Organic matter is essential in the formation of soil structure, reducing soil compaction and retaining essential plant nutrients. Generally, the higher the level of organic matter, the better the soil quality. In Utah, native soil organic matter levels are low, often less than 1 percent by weight. Soil organic matter content can be increased by adding compost, peat moss or other organic amendments.
Coarse fragments (gravel, rocks, etc.) can, if present in large amounts, make it difficult to till, seed, aerate and generally manage soil in a landscape. Construction wastes such as concrete can also contribute unacceptable coarse fragments to soil. If the percentage of coarse fragments is high the soil should be screened before use.
Sodium adsorption ratio (SAR)
The sodium adsorption ratio is a measure of the amount of sodium (an undesirable element) relative to calcium and magnesium (desirable elements) in soil. Soils with high SAR values tend to have poor structure and low water infiltration and percolation rates. Soils with a high SAR also have a high pH and/or ECe. If pH and ECe are within acceptable ranges, SAR should also be acceptable.
Nutrients are essential for plant growth. High quality topsoils normally have adequate phosphorus (P), potassium (K) and iron (Fe). Additional nitrogen (N) is usually required on an annual basis. If the topsoil meets these nutrient guidelines, then no additional fertilizer is needed until future soil tests indicate a deficiency.
Topsoil should be free from noxious weeds and weed seeds, and not previously treated with herbicides having a long residual effect. It is difficult and expensive to test for weeds and herbicides. Ask the topsoil supplier whether the material was treated to control noxious weeds and if so what the residual or planting restriction time is for the chemical used.
If possible, have soil tested to ensure that it meets acceptable chemical and physical guidelines before purchasing the material. The cost to test soil for all of the parameters described in this bulletin is approximately $25.00 to $30.00 per sample.
In some situations, importing topsoil is essential to a successful landscape. In others, the purchased soil may be no better than the resident soil on site. Before deciding to purchase new topsoil, determine whether the soil will be any better than material already on the site. If possible, have both soils tested. Compare the test results with these guidelines. Determine the cost of purchasing new topsoil and if the money is better spent improving the soil already on the site.
There may be situations in which a soil test is not possible, or where it is desirable to make a final, visual inspection of the soil before delivery to the site. Visual appearance alone is not always a reliable indicator of soil quality. A material may look like a quality topsoil while it is unacceptable due to high salinity, pH, or other factors. The following are some qualitative characteristics to look for when inspecting a soil:
- Check for signs of salt crusting on the surface. Soils with high salinity often have light colored deposits on their surface. Do not accept a material if there is evidence of salt deposits unless the soil has been tested for salinity.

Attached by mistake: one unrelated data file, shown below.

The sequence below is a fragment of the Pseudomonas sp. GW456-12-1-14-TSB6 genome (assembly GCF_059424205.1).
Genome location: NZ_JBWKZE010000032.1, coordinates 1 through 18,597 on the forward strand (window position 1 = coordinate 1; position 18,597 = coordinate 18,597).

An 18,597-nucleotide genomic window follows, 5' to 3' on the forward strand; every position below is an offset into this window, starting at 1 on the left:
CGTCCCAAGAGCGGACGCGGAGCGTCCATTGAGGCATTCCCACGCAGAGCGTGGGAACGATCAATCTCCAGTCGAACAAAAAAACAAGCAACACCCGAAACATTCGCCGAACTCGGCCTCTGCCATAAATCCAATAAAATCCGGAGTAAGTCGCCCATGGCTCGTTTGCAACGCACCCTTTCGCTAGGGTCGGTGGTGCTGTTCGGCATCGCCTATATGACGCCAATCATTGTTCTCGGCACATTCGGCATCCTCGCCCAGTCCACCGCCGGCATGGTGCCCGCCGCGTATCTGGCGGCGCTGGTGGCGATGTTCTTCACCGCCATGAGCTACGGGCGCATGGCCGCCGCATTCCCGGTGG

- Take a handfull of soil and attempt to crush a few dry aggregates. Ideally, dry aggregates crumble easily under pressure. Be suspicious of material that is extremely hard. Hard soils indicate low organic matter or an unacceptably high clay content. Remember that the material will behave in a similar way in the landscape.
- Wet a small sample of soil in the palm of your hand. Does a gritty (indicating high sand), smooth (indicating high silt), or sticky (indicating high clay) feeling dominate? Ideally, no one particle size or characteristic should dominate the feel. Generally, how does the material feel and behave when wet? Again remember that the material will behave in a similar way in the landscape.
- Check the color of the soil. Generally, light colored materials have lower organic matter contents than dark brown or black soils. Soils that are very light or white may contain excess salts and/or lime.
|Category||Soluble salts (dS/m or mmho/cm)||pH||Sand (%)||Silt (%)||Clay (%)||Texture class*||Organic Matter (%)||% Coarse fragments (> 2 mm in diameter)**||Sodium Adsorption Ratio (SAR)*|
|Ideal||< 2||5.5 to 7.5||< 70||< 70||< 30||L, SiL||≥ 2.0||≤ 2||< 3 for any texture|
|Acceptable||< 4||5.0 to 8.2||< 70||< 70||< 30||SCL, SL, CL, SiCL||≥ 1.0||2.1 to 5.0||3 to 7 (SiL, SiCL, CL) 3 to 10 (SCL, SL, L)|
< 5.0 or
|> 70||> 70||> 30||LS, SC, SiC, S, Si, C||< 1.0||> 5.0||> 10 for any texture|
*L = loam; SiL = Silt loam; SCL = sandy clay loam; SL = sandy loam; CL = clay loam; SiCL = silty clay loam; LS = loamy sand; SC = sandy clay; SiC = silty clay; S = sand; Si = silt; C = clay.
**This guideline also includes no fragments larger than 1 ½ inch in diameter.
|Category||Nitrate-nitrogen (ppm or mg N/kg soil)||Phosphorus (ppm or mg P/kg soil)||Potassium (ppm or mg K/kg soil)||Iron (ppm or mg Fe/kg soil)|
|Acceptable||> 20||> 15||> 150||> 10|
Published December 2010
Utah State University Extension
Peer-reviewed fact sheet
Rich Koenig, Utah State University Extension Soil Specialist, and Von Isaman, QA Consulting and Testing, LLC